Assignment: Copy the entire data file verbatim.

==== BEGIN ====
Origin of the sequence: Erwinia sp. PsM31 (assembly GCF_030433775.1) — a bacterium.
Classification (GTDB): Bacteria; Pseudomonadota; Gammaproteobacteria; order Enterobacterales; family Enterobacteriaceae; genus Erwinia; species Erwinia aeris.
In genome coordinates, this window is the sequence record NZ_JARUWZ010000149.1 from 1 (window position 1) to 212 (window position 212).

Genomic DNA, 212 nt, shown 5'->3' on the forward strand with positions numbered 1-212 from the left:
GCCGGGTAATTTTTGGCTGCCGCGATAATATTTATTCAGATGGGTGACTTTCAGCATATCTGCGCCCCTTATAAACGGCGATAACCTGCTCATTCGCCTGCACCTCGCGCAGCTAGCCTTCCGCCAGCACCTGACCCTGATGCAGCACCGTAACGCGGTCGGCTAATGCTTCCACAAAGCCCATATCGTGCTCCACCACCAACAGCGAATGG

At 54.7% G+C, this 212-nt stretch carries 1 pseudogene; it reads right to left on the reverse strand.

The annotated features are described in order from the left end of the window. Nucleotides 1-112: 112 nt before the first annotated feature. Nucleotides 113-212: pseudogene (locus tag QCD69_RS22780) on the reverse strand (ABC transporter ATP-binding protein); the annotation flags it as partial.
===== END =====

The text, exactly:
Origin of the sequence: Erwinia sp. PsM31 (assembly GCF_030433775.1) — a bacterium.
Classification (GTDB): Bacteria; Pseudomonadota; Gammaproteobacteria; order Enterobacterales; family Enterobacteriaceae; genus Erwinia; species Erwinia aeris.
In genome coordinates, this window is the sequence record NZ_JARUWZ010000149.1 from 1 (window position 1) to 212 (window position 212).

Genomic DNA, 212 nt, shown 5'->3' on the forward strand with positions numbered 1-212 from the left:
GCCGGGTAATTTTTGGCTGCCGCGATAATATTTATTCAGATGGGTGACTTTCAGCATATCTGCGCCCCTTATAAACGGCGATAACCTGCTCATTCGCCTGCACCTCGCGCAGCTAGCCTTCCGCCAGCACCTGACCCTGATGCAGCACCGTAACGCGGTCGGCTAATGCTTCCACAAAGCCCATATCGTGCTCCACCACCAACAGCGAATGG

At 54.7% G+C, this 212-nt stretch carries 1 pseudogene; it reads right to left on the reverse strand.

The annotated features are described in order from the left end of the window. Nucleotides 1-112: 112 nt before the first annotated feature. Nucleotides 113-212: pseudogene (locus tag QCD69_RS22780) on the reverse strand (ABC transporter ATP-binding protein); the annotation flags it as partial.